That’s what he does today. But as a child, did anyone — including him — expect he would be making such beautiful works?
Life on the streets
His childhood on the outskirts of São Paolo, Brazil, was full of poverty, violence and discrimination. He overcame them starting when he was young by immersing himself in street art.
“I came from a simple place, with all the opportunities that were open to me in terms of crime, violence, drugs, and many other things,” Eduardo says in an interview. “But on the street I was always interested in art.” His first graffiti in the city was illegal. Today, however, he paints on the same walls — including church buildings — with the owners’ permission.
Today he’s one of the world’s most famous muralists, committed to spreading peace, supporting the poor or evangelizing. But not that long ago, Carlos Eduardo Fernandes Léo (now known as Kobra) was in a very difficult situation. He had a long history of illness, heavy metal poisoning, several stays in prison, and problems with alcohol.
Painting was always in his heart
Carlos didn’t go to art school. He simply loved painting and learned to do it on his own.
“This process of getting to where I am now was not easy. Everything was against me. There was no indication that I would be able to follow this path,” he recalls.
“Many of my friends who had talent took an easier path” of crime, he says. “They were successful at first, but ended up in prison or even dying,” he adds.
Despite the difficulties, Kobra carried painting in his heart and devoted himself to it with passion. This helped him experience the bright side of life when things were really hard for him. Despite the difficulties, he followed what he loved. On September 12, 2023, he wrote the following on
Instagram about this stage of his life: “Do not despise humble beginnings, for the Lord rejoices to see the beginning of the work.” The great miracle of his daughter’s short life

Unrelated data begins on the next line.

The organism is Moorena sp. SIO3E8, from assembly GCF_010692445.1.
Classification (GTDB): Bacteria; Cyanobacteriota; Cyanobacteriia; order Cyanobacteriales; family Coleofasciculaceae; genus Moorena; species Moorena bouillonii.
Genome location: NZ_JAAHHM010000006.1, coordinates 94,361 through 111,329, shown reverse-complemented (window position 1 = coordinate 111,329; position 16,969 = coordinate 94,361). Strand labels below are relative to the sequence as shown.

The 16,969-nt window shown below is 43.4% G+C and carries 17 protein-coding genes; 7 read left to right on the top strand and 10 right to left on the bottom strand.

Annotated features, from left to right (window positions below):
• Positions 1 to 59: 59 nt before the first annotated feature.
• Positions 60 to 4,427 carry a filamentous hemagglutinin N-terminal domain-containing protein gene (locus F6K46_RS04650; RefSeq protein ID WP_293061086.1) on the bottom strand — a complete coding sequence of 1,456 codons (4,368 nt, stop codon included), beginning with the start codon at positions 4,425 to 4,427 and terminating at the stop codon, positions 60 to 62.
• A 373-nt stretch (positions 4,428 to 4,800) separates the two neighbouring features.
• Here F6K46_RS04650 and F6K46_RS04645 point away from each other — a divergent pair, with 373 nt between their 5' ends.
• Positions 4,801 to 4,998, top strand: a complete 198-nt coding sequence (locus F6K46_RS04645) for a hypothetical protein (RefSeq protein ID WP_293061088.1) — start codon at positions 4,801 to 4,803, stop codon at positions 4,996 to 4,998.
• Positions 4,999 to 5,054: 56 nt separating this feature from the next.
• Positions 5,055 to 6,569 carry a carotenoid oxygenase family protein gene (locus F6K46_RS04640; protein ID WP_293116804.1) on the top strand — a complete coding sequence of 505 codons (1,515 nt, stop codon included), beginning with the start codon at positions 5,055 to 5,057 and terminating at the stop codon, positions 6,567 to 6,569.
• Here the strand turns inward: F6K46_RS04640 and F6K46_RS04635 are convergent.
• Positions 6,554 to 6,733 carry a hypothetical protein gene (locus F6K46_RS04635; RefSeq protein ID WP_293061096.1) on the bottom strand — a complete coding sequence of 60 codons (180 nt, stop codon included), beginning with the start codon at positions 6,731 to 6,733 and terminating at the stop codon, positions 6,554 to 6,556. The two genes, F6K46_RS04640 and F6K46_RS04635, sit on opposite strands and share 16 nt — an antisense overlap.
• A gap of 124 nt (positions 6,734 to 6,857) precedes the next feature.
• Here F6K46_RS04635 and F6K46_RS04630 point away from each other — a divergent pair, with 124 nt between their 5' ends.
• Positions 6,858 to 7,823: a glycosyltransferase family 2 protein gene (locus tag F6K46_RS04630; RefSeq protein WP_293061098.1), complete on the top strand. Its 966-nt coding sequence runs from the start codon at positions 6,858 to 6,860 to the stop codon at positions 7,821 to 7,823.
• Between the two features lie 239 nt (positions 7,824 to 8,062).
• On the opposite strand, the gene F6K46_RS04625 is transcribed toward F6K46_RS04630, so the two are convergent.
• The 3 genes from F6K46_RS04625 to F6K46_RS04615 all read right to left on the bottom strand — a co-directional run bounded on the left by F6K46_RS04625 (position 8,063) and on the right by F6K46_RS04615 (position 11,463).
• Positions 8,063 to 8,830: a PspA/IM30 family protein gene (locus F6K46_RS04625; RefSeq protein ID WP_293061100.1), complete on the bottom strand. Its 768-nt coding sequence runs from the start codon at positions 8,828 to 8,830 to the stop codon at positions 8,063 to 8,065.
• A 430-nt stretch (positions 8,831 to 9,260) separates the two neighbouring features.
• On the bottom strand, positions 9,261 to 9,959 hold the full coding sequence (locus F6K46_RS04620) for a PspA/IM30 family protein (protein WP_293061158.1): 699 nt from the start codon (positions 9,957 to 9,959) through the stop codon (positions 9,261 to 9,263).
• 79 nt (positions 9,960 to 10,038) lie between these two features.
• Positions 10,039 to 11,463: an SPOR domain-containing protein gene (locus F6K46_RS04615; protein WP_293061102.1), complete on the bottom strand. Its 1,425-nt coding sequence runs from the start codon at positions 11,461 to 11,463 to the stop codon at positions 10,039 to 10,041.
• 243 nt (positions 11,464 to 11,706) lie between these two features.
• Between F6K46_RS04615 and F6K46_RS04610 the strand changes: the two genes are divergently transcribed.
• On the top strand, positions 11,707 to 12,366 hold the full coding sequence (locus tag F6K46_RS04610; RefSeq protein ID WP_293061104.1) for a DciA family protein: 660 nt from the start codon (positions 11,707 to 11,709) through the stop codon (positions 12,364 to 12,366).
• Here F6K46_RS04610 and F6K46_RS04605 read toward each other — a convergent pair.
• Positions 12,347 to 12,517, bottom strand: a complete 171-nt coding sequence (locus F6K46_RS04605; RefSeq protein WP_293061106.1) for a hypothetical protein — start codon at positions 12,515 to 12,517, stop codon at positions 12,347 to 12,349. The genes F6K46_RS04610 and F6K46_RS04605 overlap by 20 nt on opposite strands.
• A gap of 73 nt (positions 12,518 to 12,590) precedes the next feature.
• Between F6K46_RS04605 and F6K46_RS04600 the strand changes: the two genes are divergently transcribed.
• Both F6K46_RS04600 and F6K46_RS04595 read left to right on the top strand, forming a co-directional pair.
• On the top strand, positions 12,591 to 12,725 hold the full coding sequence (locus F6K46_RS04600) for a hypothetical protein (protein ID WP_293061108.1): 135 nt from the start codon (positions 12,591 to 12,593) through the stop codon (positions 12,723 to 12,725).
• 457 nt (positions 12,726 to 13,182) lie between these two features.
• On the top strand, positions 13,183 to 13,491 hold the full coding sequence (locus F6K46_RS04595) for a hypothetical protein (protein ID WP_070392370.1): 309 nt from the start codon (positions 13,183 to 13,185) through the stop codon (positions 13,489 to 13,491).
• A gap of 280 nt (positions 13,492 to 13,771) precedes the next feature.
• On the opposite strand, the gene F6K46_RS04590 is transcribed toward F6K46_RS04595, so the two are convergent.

He straightened out his life, started painting regularly, and started a family. Then, tragedy struck: his daughter died. On Instagram on March 14, 2020, he publicly shared his grief and, unpopularly on the world street art scene, his incredibly strong faith:
This is a post about sadness and great faith in God. Our daughter Catarina has passed away. But for the 7 months that she lived in the womb of Andressa (
Carlos’ wife – editor’s note), we were able to believe in healing every day — and believe in the possibility of a miracle. I’m sure we experienced a miracle, because she had a very rare case of malformation, but even so, she was still alive and interacting ( after birth – ed.) for 10 hours. I’m sure we experienced a miracle, for Andressa’s health, despite the risks to her life that she faced and all the difficulties of childbirth. I’m sure that we’re living a miracle due to the prayers we receive from so many people, and all the strength we feel because of them. Catarina, we will miss you forever. But your life, though short, is a great miracle. Illness and the strong pull of God’s hand